Tutorial Talk:Powerplay Guide
 On Toughness for Adventurers
I have an adventurer that started with Superior Toughness and had wrestled with cattle until all his physical Attributes had reached the maximum value. On his description, it was stated that he was "basically unbreakable". So, after turning into a vampire necromancer, he went on a quest to raid a Dark Fortress out of its stolen artifacts.
Inside and deep down the fortress, during his onslaught against countless waves of rabid beak dogs, one of the beasts had charged against him. Taking the blow and tumbling backwards, he fell into a deep pit, falling for a considerable amount of frames, surely down over 20 vertical levels. Based on my previous experiences I thought he was dead for sure. However, upon landing down the cave floor, he was completely unscathed; the reports saying that his armor and clothing took the force of the impact (surprisingly, no armor nor clothing was damaged at all). Dumbstruck, but in perfect shape, he strapped his arms to his body and climbed the very pit that he fell into, and it was a very long climb.
I believe that this had something to do with his Toughness level, given that a previous vampire necromancer adventurer did not have so much luck when he fell into a pit, having broken all his limbs, shattering his rib cage and penetrating his lungs.
There are other things to consider: he was a Legendary armor user, clad in full iron armor (only two of his three mail shirts were made out of bronze and copper, however). He also had a tall physical stature.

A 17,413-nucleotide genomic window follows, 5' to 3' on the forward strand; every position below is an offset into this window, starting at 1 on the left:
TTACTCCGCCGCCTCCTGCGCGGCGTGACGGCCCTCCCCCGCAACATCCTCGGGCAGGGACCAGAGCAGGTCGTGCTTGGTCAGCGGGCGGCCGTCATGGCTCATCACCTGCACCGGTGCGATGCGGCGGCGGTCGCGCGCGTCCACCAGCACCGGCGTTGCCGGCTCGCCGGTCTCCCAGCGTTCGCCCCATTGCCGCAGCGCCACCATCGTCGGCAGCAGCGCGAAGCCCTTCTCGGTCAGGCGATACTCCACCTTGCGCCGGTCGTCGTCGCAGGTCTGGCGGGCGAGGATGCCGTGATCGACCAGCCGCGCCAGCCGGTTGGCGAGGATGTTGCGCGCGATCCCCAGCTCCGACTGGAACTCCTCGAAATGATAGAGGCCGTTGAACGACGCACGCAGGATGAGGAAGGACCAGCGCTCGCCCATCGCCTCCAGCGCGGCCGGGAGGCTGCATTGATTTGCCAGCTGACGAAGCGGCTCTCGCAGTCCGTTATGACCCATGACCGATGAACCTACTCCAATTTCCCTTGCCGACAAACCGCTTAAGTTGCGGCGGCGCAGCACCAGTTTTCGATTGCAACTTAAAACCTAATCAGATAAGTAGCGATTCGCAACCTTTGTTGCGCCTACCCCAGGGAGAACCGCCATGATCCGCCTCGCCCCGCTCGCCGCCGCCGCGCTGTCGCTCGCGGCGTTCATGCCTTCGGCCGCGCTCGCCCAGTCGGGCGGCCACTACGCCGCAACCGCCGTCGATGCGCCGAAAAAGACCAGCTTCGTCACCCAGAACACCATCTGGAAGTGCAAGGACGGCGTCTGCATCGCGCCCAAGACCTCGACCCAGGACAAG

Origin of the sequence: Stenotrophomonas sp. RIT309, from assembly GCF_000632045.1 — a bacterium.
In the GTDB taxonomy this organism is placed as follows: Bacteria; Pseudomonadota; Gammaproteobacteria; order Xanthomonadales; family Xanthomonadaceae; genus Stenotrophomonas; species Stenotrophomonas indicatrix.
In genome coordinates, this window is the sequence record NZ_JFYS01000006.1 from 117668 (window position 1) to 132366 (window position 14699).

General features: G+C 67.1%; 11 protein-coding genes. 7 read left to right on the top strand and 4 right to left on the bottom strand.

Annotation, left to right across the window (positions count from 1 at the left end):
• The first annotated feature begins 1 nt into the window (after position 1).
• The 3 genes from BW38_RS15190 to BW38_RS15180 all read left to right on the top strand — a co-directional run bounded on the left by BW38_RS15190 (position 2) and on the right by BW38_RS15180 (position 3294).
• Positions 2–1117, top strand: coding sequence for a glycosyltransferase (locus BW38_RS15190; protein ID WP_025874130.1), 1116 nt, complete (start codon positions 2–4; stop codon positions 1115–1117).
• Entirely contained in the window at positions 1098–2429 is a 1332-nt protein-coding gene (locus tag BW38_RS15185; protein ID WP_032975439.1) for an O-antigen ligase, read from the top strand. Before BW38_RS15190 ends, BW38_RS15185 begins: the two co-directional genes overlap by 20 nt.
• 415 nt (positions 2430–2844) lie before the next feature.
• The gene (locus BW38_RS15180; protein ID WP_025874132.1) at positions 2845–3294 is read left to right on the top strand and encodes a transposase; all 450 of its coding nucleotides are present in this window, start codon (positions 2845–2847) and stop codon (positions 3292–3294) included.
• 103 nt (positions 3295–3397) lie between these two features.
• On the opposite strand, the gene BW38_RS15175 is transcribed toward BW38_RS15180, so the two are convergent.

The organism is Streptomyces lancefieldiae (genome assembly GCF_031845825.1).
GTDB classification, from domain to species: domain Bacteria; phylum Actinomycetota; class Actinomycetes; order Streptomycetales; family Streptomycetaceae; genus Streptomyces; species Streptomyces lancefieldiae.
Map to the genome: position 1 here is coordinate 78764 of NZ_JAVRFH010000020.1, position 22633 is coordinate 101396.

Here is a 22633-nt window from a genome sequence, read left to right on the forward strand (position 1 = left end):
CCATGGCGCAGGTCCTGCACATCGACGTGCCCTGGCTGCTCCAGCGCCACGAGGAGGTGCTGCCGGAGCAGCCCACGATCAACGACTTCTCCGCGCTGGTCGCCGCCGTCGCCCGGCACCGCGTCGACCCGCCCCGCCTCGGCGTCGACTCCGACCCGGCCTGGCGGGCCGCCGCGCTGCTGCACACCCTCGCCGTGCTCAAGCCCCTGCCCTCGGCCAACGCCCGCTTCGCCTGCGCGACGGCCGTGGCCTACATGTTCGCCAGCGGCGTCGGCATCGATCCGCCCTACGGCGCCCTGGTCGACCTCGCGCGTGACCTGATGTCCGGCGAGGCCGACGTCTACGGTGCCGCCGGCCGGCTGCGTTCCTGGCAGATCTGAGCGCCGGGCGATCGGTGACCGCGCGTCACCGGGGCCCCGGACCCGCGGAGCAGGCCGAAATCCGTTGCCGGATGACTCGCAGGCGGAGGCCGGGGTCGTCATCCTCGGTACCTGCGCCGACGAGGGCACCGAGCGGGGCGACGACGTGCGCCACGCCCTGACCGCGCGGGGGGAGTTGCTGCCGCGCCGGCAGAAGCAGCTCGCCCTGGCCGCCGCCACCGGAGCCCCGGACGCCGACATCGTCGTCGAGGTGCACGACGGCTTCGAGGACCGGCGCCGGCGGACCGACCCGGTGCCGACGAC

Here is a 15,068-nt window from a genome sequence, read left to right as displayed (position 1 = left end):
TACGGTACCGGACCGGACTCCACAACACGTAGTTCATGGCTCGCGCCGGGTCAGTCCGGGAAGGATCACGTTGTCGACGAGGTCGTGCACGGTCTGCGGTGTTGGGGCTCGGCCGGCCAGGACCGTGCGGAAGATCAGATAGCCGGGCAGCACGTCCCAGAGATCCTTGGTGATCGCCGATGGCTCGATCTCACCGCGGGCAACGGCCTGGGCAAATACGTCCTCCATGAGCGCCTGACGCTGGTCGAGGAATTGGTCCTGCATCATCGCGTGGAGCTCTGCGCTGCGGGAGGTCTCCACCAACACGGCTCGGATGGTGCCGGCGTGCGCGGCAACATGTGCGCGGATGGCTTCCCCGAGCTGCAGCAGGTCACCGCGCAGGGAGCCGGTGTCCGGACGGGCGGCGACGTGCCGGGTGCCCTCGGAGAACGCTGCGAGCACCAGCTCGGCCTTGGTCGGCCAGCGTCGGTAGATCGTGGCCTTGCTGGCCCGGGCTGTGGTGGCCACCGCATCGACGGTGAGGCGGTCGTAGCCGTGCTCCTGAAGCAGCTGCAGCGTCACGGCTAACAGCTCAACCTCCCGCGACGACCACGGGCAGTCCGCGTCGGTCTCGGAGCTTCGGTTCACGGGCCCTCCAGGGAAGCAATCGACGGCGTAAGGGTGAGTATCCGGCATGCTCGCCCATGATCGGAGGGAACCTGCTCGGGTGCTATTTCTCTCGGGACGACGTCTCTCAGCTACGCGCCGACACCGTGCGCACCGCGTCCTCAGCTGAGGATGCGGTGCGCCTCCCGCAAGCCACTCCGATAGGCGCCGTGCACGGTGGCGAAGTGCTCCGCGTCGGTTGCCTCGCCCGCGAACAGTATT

I believe that if you're going to powerplay Adventure mode, you're going to want to storm a Dark Fortress or the deep underground, exposing yourself to the risk of falling a great fall. It's quite uncommon, but it could end an adventure, very anti-climatic-ly so. AcePleiades (talk) 12:58, 23 June 2018 (UTC)
 On Dual Wielding
This article claims that dual wielding is useless compared to weapon and shield. I beg to differ for the following reasons:
- You can hold a weapon and shield in each hand by 1) pressing "g" to grab and hold one weapon in each hand, 2) pressing "q" to strap them to the upper body, 3) pressing "g" to grab and hold one shield in each hand, 4) pressing "q" to strap them to the upper body, 5) pressing "q" to wield your weapons again (you will be notified that you don't have free grasp for the shields), 6) pressing "r" to remove each shield respectively, resulting in them being grasped by your hands. This is likely to be a bug.
- If you're fighting against an armed opponent, you can parry with your weapons, and it appears to be just as effective as blocking. You can even swat away projectiles fired against you. The downside, however, is that you can not parry unarmed attacks.
- Having two weapons in hand increases the likelihood of viable "chance attacks" (the ones with a blue exclamation mark besides them when you're selecting an attack) to appear. This is especially frequent if the weapon has multiple lethal ways to attack, such as the halberd. Chance attacks are effective against enemies with high Dodger skill, such as demons.
- As stated in the article, when one of your weapons is lodged, you can still strike with another. As the article acknowledges this advantage, it is contradictory to recommend so strongly not to dual wield weapons. AcePleiades (talk) 12:58, 23 June 2018 (UTC)
 On Waterskins
Not sure if the author of this article is aware, but you don't have to lug around massive amounts of water to keep your thirst quenched. All you have to do, is when your waterskin only has one unit of water, you (d)rop the water. This creates a puddle, where you can simply refill your waterskin full, and you can also drink from that puddle.